Carson has set a goal for his company of winning the accounts of a million end-investors with a combined $50 billion of assets. The average account in that scenario is $50,000. See: Ron Carson launches roll-up/TAMP-like venture with Envestnet, TD Ameritrade and Advizent as puzzle pieces.
To do that, Carson knows he will have to undertake a considerable process of reinvention that places a premium on thinking.
“How do we deliver what young professionals want?” he asks. To address that question, Carson will be showing a video of a panel of young investors at the TD Ameritrade conference later this week in Orlando, Fla. The comments made by the panelists give a sense of the kinds of problems he is trying to solve, he adds.
Brains and brawn
What gives Lockshin a particular appeal is that he acts on — and has had success in — bringing his ideas to life and economic viability, says Carson.
Carson also acknowledges Lockshin’s two enviable head starts in serving the mass-market investor: Lockshin founded independence.com to some success and he is also a stakeholder in Betterment.com — one of a handful of notable online advisors. See: Betterment’s Jon Stein talks human-RIA coopetition but breathes fire about fellow online RIAs.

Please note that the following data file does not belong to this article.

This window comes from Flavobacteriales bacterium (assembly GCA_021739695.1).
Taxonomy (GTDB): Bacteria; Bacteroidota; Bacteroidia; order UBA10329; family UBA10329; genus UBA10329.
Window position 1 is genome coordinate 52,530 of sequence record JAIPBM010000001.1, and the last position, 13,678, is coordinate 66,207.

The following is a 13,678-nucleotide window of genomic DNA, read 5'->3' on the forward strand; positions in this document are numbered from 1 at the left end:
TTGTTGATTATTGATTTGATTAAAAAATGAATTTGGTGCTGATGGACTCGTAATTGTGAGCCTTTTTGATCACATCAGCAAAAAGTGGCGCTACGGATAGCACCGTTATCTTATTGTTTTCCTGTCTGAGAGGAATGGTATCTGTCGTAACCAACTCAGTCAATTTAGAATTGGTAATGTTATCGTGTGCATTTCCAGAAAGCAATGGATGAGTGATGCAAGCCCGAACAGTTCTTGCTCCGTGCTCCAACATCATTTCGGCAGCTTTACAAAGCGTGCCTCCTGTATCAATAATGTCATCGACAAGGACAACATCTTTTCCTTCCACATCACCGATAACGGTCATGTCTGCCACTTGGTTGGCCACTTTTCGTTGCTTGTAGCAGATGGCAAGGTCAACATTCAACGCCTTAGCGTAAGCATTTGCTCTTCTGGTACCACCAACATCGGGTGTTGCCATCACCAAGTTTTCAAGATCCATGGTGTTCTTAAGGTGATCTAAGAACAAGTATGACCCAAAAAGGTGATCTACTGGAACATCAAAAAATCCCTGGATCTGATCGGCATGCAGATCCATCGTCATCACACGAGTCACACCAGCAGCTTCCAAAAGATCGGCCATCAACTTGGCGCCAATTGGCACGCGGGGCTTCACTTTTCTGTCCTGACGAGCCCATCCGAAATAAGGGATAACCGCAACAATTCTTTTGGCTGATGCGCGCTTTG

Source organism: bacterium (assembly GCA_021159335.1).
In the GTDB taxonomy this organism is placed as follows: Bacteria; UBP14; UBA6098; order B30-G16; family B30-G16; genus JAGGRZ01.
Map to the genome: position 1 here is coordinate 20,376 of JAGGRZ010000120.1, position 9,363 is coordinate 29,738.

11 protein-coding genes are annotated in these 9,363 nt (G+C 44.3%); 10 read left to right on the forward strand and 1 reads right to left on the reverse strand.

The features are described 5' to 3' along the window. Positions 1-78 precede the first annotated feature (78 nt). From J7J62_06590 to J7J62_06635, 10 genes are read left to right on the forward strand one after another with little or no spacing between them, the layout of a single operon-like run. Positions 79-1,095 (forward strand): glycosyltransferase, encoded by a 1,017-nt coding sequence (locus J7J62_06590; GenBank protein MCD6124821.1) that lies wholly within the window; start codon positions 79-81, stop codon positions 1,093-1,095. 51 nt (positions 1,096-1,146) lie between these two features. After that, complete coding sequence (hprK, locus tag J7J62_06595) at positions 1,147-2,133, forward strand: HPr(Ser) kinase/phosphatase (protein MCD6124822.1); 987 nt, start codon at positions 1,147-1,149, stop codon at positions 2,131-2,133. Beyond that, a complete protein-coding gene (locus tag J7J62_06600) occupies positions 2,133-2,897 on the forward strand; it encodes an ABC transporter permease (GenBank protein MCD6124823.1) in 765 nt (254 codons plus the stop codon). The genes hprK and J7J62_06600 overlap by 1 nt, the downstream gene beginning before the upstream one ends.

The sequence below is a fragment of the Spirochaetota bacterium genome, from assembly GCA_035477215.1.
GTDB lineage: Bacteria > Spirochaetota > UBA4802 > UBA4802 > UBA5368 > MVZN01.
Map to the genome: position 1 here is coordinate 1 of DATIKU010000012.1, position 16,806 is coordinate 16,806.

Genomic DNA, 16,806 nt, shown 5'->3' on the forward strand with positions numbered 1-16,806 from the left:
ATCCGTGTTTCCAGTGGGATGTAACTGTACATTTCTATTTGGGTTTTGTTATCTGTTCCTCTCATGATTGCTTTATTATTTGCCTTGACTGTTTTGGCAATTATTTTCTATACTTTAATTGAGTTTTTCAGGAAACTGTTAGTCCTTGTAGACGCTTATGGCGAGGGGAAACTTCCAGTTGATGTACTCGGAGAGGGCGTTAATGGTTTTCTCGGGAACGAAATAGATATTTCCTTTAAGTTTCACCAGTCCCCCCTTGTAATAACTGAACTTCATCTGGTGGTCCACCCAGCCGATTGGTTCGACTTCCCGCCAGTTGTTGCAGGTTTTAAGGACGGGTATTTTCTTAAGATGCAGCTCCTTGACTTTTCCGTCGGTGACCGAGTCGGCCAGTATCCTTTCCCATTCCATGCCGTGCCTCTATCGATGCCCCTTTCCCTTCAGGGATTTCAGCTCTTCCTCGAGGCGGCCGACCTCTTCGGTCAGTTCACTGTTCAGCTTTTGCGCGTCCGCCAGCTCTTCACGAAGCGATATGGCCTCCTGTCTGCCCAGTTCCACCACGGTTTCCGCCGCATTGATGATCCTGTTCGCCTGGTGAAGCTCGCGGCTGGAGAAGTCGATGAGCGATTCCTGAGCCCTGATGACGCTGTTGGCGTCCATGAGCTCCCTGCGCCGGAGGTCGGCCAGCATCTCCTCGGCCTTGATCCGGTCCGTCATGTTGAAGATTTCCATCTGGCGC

The key, Lockshin says, is “utilizing technology to create massive efficiency in an advisory practice by wrapping everything from online sign-up, [i.e. no paperwork] to super cost-effective execution and rebalancing, to reporting and billing. It will be an end-to-end solution once you insert the human part.”
Lockshin sold Los Angeles-based Convergent to City National Bank of Beverly Hills, Calif. in 2007 and continued to serve as its chief executive. Last May, he took another step back — into the chairman’s role.
“I’m anxious to try more entrepreneurial ventures than Convergent or CNB may be willing to try.”
Sixth, seventh or eighth act
In the next few weeks, Lockshin will roll out what he describes as a pure fiduciary business that is focused on advice first, while outsourcing the more commoditized investment management services. See: Why a reputation of shadiness persists in the financial advisory industry.
Carson became a fan of Betterment because of two careful acts of due diligence.
“I have an account at Betterment and I met [Betterment CEO Jon Stein] in Las Vegas [at the MarketCounsel Summit]. There are pieces [of Betterment and Carson Wealth] that could fit together,” he says. See: Betterment’s Jon Stein talks human-RIA coopetition but breathes fire about fellow online RIAs.
The willingness to continuously embrace the chaos of new ventures and ideas and people derives from something Carson’s chief mentor always told him.
“My dad always said, if it’s not broken, break it.”
At 75, Carson’s father, also named Ron, is still a row-crop farmer in Omaha tilling 5,000 acres. The two men never used junior and senior as addenda to their names. See: How Omaha is emerging as the RIA business’ center of gravity.
“He was Big Ron and I was Little Ron, but now I’m [physically] bigger than he is,” the son says.